Is that asking too much?

 

Steve McAllister is the author of The Rucksack Letters and How to Survive an Estralarian Mind Meld. He posts regularly at InkenSoul.com, fairly regularly at SarasotaDay, and sometimes posts at Anything Arts, Sarasota Music Scene, and Elephant Journal, and is currently the Director of Operational Development for the Common Wealth Time Bank in Sarasota, Florida. Follow him on Twitter, Facebook, and YouTube.

The War on Marijuana is About More Than Keeping People Off of Drugs

Without changing our patterns of thought we will never be able to solve the problems we created with our current patterns of thought.

-Albert Einstein

 

Now, I’m not going to try to rationalize the use of drugs – though I can attest from personal experience that marijuana has several therapeutic, recreational, and creative uses – and I would never want to put marijuana in the same class as any other drugs, like cocaine or heroin. Marijuana is a plant. It is a natural, living organism, designed by God, or Nature, or whatever you believe causes life to happen. You can grow it in your own backyard, provided you want to serve the prison time. It can be used to treat anxiety, depression, pain, and an assortment of other ailments that are affecting our culture in more ways than I could possibly name because, frankly, it gets me depressed just thinking about it. Marijuana, cultivated and used with knowledge and responsibility, could help a lot of people for the price of a seed and the patience it takes for it to grow.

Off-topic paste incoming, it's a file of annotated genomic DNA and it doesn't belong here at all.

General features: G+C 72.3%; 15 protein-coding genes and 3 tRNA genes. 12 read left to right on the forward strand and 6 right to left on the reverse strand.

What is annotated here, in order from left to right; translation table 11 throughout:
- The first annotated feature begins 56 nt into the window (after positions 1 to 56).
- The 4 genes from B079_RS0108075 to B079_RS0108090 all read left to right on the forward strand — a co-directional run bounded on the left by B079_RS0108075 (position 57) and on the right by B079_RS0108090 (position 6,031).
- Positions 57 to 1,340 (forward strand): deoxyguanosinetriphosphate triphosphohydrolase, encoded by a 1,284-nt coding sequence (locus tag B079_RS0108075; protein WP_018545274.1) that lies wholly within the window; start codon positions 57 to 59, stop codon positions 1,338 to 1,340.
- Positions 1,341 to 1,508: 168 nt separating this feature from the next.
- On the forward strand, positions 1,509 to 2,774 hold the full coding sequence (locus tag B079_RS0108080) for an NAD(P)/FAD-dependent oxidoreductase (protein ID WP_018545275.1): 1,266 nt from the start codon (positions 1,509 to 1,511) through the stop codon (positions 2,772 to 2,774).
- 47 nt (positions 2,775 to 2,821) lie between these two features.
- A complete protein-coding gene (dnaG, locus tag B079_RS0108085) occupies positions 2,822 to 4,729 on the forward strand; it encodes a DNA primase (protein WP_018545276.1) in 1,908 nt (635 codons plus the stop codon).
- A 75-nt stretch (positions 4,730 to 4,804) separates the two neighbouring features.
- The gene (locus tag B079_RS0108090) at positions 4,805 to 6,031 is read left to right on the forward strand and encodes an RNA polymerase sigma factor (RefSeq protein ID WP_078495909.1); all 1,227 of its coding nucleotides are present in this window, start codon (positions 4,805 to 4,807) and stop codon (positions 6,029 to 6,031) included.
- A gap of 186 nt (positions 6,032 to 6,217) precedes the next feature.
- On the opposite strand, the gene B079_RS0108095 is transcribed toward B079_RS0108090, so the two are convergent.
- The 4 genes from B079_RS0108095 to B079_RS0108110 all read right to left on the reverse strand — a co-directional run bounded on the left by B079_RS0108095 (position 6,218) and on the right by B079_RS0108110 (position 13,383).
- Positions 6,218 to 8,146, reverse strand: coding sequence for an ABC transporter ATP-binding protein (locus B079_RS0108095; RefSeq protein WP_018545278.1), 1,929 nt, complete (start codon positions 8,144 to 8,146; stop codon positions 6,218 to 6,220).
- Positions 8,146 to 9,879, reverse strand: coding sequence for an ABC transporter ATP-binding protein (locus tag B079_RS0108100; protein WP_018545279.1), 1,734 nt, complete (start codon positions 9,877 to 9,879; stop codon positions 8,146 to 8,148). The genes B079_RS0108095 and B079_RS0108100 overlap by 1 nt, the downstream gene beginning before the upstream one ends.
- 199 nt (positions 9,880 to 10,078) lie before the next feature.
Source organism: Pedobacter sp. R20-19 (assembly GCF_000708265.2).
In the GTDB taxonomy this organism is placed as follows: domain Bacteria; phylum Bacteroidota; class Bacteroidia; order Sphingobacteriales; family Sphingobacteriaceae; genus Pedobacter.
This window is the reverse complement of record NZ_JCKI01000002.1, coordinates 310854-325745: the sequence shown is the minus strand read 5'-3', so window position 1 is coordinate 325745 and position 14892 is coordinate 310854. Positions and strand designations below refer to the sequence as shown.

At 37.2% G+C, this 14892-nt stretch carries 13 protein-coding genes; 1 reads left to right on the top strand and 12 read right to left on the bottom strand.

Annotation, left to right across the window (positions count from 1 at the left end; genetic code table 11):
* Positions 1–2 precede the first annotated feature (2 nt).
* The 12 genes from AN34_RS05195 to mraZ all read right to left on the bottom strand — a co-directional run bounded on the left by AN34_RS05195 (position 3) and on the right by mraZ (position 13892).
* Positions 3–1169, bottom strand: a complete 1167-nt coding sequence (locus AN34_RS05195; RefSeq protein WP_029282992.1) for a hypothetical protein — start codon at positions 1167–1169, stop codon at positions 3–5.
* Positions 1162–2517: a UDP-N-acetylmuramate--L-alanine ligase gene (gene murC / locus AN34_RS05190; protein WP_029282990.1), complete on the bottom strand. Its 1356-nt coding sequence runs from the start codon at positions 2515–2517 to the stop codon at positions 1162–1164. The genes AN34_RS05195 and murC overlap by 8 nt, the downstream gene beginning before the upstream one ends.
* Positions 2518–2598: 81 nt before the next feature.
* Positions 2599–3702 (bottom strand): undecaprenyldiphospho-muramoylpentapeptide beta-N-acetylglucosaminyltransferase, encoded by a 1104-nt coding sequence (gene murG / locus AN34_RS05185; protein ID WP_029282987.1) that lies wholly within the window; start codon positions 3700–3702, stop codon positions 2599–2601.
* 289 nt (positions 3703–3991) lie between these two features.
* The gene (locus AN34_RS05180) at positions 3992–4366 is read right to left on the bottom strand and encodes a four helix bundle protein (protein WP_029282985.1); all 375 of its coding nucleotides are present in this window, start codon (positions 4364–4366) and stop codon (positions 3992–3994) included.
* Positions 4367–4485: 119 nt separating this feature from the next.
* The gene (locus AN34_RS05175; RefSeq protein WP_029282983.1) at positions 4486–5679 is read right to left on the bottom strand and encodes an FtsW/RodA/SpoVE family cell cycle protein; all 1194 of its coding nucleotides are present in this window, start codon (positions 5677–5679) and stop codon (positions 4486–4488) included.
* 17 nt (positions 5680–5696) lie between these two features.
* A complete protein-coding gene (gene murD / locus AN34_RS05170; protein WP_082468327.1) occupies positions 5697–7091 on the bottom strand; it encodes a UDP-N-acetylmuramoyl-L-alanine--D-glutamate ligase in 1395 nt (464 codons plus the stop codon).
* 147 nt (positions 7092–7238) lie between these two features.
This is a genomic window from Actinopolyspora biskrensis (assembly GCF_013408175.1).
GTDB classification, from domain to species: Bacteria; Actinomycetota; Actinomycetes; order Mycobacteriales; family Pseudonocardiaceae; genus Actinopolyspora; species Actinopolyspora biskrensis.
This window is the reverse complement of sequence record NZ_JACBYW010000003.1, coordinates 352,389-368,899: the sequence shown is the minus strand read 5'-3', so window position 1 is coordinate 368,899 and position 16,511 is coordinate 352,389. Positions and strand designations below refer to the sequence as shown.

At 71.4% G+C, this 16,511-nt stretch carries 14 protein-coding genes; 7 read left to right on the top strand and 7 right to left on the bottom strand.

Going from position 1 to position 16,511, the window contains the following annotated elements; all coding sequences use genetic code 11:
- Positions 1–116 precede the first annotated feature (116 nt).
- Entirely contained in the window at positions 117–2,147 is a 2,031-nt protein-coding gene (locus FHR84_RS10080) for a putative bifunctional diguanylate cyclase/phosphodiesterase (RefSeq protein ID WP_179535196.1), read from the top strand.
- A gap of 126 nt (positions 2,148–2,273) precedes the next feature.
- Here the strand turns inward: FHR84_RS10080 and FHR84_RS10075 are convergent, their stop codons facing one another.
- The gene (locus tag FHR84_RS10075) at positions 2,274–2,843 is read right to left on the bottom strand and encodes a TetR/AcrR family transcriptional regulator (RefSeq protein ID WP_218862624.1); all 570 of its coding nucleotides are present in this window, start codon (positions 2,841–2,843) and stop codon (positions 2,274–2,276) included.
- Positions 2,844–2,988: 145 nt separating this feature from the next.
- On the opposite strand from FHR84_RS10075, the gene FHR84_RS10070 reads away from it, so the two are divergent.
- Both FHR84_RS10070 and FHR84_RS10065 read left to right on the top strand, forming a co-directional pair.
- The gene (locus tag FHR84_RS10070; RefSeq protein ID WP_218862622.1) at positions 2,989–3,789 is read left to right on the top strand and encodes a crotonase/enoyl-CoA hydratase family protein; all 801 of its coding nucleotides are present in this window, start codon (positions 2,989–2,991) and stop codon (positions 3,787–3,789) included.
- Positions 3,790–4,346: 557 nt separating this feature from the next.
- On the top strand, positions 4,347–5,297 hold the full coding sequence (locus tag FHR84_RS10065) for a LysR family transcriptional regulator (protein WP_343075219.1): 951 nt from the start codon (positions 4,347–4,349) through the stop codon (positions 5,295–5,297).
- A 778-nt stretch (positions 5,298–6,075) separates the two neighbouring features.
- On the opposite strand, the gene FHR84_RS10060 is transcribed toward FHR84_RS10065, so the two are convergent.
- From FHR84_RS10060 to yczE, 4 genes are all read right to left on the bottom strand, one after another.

I’ll bet the pharmaceutical companies aren’t really pushing for that to happen. If Americans are given back the right to care for themselves, pharmaceutical companies as we know them are going to be out a hell of a lot of money. The people afflicted with those anxiety disorders that they’re currently paying eighty bucks a month to medicate – which only serves to increase the anxiety they are trying to cope with – probably won’t be valued customers anymore. If Americans are given the right to cultivate their own pharmaceuticals, how will these companies make money? How will the government be able to tax us as we strive to make ourselves better on our own?

Yet there are still nay-sayers. There are still those who think Reefer Madness was a documentary. I’ve got news for you. Reefer Madness is to marijuana as Friday the 13th is to summer camp.